U.S. won’t extradite wife of diplomat who killed British teen in wrong-way crash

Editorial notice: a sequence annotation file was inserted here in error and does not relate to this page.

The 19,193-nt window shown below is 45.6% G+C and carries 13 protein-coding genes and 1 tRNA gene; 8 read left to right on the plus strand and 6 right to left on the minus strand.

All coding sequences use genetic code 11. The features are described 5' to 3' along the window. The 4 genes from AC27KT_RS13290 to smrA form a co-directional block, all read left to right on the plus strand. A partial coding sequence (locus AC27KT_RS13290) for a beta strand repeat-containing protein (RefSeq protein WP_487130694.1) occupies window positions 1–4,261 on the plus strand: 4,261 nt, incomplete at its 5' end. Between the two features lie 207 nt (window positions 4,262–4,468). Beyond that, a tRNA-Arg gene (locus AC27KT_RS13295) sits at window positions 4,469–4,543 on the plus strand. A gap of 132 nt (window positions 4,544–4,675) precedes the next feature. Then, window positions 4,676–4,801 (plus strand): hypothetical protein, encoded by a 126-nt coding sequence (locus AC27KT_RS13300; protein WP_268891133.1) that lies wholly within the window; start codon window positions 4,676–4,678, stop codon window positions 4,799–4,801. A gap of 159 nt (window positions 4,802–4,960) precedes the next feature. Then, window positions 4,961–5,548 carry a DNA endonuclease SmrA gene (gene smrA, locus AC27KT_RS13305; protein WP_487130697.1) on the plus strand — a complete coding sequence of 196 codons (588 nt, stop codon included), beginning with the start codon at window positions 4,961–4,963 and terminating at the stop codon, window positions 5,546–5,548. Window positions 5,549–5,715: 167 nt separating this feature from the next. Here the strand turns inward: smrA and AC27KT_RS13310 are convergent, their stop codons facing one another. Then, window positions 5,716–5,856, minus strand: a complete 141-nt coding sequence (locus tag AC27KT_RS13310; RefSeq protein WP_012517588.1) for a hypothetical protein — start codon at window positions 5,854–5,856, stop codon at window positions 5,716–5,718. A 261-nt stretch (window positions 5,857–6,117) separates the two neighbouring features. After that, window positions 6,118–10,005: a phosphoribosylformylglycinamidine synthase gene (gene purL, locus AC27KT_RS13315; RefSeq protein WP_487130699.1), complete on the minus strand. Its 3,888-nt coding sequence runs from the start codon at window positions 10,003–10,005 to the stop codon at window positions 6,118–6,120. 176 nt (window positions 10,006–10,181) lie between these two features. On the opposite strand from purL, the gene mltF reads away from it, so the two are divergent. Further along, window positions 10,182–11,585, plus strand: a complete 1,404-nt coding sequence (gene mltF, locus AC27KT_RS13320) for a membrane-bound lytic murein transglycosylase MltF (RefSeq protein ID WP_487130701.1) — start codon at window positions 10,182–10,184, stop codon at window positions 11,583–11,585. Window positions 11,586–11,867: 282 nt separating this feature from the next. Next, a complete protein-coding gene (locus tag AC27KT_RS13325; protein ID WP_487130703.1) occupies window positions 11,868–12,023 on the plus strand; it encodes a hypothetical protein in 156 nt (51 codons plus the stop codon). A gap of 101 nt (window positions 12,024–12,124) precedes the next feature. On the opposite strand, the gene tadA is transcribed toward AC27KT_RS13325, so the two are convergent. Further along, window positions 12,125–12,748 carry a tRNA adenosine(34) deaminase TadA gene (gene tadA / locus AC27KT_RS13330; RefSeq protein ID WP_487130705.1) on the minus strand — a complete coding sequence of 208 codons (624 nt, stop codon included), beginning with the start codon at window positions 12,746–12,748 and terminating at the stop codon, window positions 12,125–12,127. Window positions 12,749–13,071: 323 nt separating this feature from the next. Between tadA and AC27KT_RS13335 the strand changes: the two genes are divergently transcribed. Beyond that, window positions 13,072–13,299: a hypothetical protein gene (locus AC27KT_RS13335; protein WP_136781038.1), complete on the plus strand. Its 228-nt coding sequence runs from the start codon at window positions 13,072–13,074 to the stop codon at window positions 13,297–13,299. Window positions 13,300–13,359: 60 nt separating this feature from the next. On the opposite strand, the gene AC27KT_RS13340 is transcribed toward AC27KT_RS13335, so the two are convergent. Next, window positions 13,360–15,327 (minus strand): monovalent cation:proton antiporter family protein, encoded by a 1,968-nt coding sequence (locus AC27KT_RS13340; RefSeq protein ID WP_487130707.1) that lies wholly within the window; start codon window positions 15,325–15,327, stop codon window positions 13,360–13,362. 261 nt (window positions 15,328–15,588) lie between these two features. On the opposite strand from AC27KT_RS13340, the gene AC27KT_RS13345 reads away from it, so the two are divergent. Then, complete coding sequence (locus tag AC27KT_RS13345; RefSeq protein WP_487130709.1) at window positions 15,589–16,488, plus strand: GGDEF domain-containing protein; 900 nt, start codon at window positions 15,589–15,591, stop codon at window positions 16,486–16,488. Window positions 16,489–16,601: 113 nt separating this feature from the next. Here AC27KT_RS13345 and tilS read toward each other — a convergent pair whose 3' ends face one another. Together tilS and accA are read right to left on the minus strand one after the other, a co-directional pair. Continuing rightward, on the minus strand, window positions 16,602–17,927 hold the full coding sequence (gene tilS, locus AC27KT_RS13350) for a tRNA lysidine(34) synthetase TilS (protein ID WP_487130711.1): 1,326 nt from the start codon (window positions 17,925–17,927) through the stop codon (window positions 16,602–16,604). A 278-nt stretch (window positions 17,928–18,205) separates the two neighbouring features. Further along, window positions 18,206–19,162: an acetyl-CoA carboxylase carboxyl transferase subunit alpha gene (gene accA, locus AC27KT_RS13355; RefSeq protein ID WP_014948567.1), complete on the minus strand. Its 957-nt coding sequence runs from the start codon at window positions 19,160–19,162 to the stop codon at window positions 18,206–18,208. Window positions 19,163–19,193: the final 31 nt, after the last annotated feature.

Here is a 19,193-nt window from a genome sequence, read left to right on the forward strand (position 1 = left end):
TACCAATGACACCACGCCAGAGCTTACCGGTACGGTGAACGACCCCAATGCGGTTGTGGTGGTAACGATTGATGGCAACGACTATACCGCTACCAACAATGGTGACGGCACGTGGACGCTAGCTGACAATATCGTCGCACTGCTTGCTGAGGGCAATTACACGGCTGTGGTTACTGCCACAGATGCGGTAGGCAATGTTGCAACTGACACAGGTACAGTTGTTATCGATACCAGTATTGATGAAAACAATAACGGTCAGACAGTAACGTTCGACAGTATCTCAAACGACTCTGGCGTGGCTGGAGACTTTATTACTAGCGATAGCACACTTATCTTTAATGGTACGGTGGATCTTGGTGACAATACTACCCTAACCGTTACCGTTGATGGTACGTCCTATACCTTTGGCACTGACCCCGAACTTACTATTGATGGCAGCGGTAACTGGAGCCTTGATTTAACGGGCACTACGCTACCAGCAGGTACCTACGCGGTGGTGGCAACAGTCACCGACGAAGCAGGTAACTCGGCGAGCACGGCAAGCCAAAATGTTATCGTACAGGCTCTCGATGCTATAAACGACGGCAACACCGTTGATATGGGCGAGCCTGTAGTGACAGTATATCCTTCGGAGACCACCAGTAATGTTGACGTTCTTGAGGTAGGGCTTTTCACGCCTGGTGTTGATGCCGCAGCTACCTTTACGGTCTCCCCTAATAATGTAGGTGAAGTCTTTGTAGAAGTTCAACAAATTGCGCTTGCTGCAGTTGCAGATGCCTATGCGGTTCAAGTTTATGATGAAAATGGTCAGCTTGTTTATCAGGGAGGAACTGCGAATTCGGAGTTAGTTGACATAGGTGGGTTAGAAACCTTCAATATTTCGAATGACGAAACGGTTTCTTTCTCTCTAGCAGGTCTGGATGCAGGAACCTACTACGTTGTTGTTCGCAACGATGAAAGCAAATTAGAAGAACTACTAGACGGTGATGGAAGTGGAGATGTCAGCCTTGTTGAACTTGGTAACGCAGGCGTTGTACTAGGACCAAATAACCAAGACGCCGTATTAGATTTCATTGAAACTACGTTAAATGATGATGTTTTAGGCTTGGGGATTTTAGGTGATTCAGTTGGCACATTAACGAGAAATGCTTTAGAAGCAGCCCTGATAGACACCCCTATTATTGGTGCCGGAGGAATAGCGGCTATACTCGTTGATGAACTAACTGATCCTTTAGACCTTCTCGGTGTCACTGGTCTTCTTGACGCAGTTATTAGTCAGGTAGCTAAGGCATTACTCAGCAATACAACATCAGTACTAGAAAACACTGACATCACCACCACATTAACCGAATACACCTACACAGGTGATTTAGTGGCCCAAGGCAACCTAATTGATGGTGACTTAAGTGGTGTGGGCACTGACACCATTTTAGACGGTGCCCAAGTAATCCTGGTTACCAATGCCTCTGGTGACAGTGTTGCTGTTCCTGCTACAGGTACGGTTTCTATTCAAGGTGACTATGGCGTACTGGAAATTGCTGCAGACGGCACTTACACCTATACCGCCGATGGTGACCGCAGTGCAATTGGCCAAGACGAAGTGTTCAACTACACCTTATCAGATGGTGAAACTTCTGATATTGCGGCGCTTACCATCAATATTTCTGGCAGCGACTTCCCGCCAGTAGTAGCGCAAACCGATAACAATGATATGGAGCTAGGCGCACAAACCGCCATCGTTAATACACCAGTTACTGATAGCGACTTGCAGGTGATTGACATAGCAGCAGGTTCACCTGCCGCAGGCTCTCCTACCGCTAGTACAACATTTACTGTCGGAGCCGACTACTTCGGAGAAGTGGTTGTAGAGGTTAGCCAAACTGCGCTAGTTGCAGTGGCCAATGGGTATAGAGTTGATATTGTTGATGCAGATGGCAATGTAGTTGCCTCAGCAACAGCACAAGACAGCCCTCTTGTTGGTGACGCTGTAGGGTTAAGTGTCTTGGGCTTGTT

The U.S. government has declined a request to extradite a U.S. diplomat’s wife who killed a 19-year-old motorcyclist while driving on the wrong side of the road in England, a State Department official said.Harry Dunn.Courtesy of the Dunn FamilyAnne Sacoolas, 42, returned to the United States three weeks after the August crash near RAF Croughton in Northamptonshire that killed motorcyclist Harry Dunn.The U.S. State Department has said Sacoolas, the wife of a U.S. intelligence office, cannot be extradited because she is covered by diplomatic immunity.”If the United States were to grant the U.K.’s extradition request, it would render the invocation of diplomatic immunity a practical nullity and would set an extraordinarily troubling precedent,” a spokesperson for the State Department said Thursday.Let our news meet your inbox. The news and stories that matters, delivered weekday mornings.”The United States government again expresses its sincere condolences and sympathy to the Dunn family for the loss of their son,” the State Department spokesperson said.Sacoolas has been charged in the United Kingdom with causing death by dangerous driving.She has said she cooperated with authorities at the scene of the accident and later at her home and laterexpressed her “deepest sympathies and apologies for this tragic accident,” to Dunn’s parents.His family welcomed the criminal charge against Sacoolas when it was first announced in December.”We feel that we’ve taken a huge step in the start of achieving the promise to Harry that we made,” his mother, Charlotte Charles, said.She said then that the family assumed it would be easy to get justice for her son considering the circumstances and “we had no idea it was going to be this hard and it would take this long.”Dunn’s family has been campaigning for Sacoolas to face justice and traveled to Washington, D.C., to make their case. They met President Donald Trump in October and were given what they called a “bombshell” offer to meet Sacoolas in the White House, which they declined.Sacoolas’ lawyer Amy Jeffress has previously said that Sacoolas would not return voluntarily to face a potential jail sentence in the “terrible but unintentional accident.””A potential penalty of 14 years imprisonment is simply not a proportionate response,” Jeffress said in a statement at the time. “We have been in contact with the U.K. authorities about ways in which Anne could assist with preventing accidents like this from happening in the future, as well as her desire to honor Harry’s memory.”In January when the U.K. formally demanded that Sacoolas be extradited, Jeffress said that “Anne is devastated by this tragic accident and would do anything she could to bring Harry back” but that the U.S. government had made it clear any extradition request would be denied.Abigail Williams Phil HelselPhil Helsel is a reporter for NBC News.

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